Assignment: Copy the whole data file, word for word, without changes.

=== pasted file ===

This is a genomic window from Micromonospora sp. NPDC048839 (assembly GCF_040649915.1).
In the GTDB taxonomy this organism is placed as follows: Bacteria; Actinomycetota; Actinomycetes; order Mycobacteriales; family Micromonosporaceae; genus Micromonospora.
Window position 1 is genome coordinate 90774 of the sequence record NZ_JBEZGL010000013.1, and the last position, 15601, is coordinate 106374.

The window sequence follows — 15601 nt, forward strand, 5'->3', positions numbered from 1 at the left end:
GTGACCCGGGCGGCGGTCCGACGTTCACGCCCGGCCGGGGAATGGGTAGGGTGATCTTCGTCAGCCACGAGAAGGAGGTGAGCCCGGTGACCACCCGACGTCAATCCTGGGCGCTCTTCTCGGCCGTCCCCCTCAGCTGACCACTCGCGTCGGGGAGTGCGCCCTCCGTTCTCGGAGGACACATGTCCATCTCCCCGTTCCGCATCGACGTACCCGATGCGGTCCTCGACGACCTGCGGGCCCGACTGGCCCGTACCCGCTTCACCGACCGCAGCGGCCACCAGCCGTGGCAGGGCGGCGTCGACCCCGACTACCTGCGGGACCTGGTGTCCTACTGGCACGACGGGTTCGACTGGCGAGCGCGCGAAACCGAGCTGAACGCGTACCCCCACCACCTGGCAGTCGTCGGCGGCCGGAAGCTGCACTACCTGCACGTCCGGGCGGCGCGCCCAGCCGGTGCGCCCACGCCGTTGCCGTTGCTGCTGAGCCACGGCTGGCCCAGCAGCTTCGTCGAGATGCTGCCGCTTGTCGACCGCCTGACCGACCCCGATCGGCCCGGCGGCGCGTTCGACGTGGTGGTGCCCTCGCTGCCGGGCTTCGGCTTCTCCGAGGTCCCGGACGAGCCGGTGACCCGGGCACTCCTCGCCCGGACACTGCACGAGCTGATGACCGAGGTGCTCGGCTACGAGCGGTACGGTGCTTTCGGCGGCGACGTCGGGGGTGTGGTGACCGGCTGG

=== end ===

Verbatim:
This is a genomic window from Micromonospora sp. NPDC048839 (assembly GCF_040649915.1).
In the GTDB taxonomy this organism is placed as follows: Bacteria; Actinomycetota; Actinomycetes; order Mycobacteriales; family Micromonosporaceae; genus Micromonospora.
Window position 1 is genome coordinate 90774 of the sequence record NZ_JBEZGL010000013.1, and the last position, 15601, is coordinate 106374.

The window sequence follows — 15601 nt, forward strand, 5'->3', positions numbered from 1 at the left end:
GTGACCCGGGCGGCGGTCCGACGTTCACGCCCGGCCGGGGAATGGGTAGGGTGATCTTCGTCAGCCACGAGAAGGAGGTGAGCCCGGTGACCACCCGACGTCAATCCTGGGCGCTCTTCTCGGCCGTCCCCCTCAGCTGACCACTCGCGTCGGGGAGTGCGCCCTCCGTTCTCGGAGGACACATGTCCATCTCCCCGTTCCGCATCGACGTACCCGATGCGGTCCTCGACGACCTGCGGGCCCGACTGGCCCGTACCCGCTTCACCGACCGCAGCGGCCACCAGCCGTGGCAGGGCGGCGTCGACCCCGACTACCTGCGGGACCTGGTGTCCTACTGGCACGACGGGTTCGACTGGCGAGCGCGCGAAACCGAGCTGAACGCGTACCCCCACCACCTGGCAGTCGTCGGCGGCCGGAAGCTGCACTACCTGCACGTCCGGGCGGCGCGCCCAGCCGGTGCGCCCACGCCGTTGCCGTTGCTGCTGAGCCACGGCTGGCCCAGCAGCTTCGTCGAGATGCTGCCGCTTGTCGACCGCCTGACCGACCCCGATCGGCCCGGCGGCGCGTTCGACGTGGTGGTGCCCTCGCTGCCGGGCTTCGGCTTCTCCGAGGTCCCGGACGAGCCGGTGACCCGGGCACTCCTCGCCCGGACACTGCACGAGCTGATGACCGAGGTGCTCGGCTACGAGCGGTACGGTGCTTTCGGCGGCGACGTCGGGGGTGTGGTGACCGGCTGG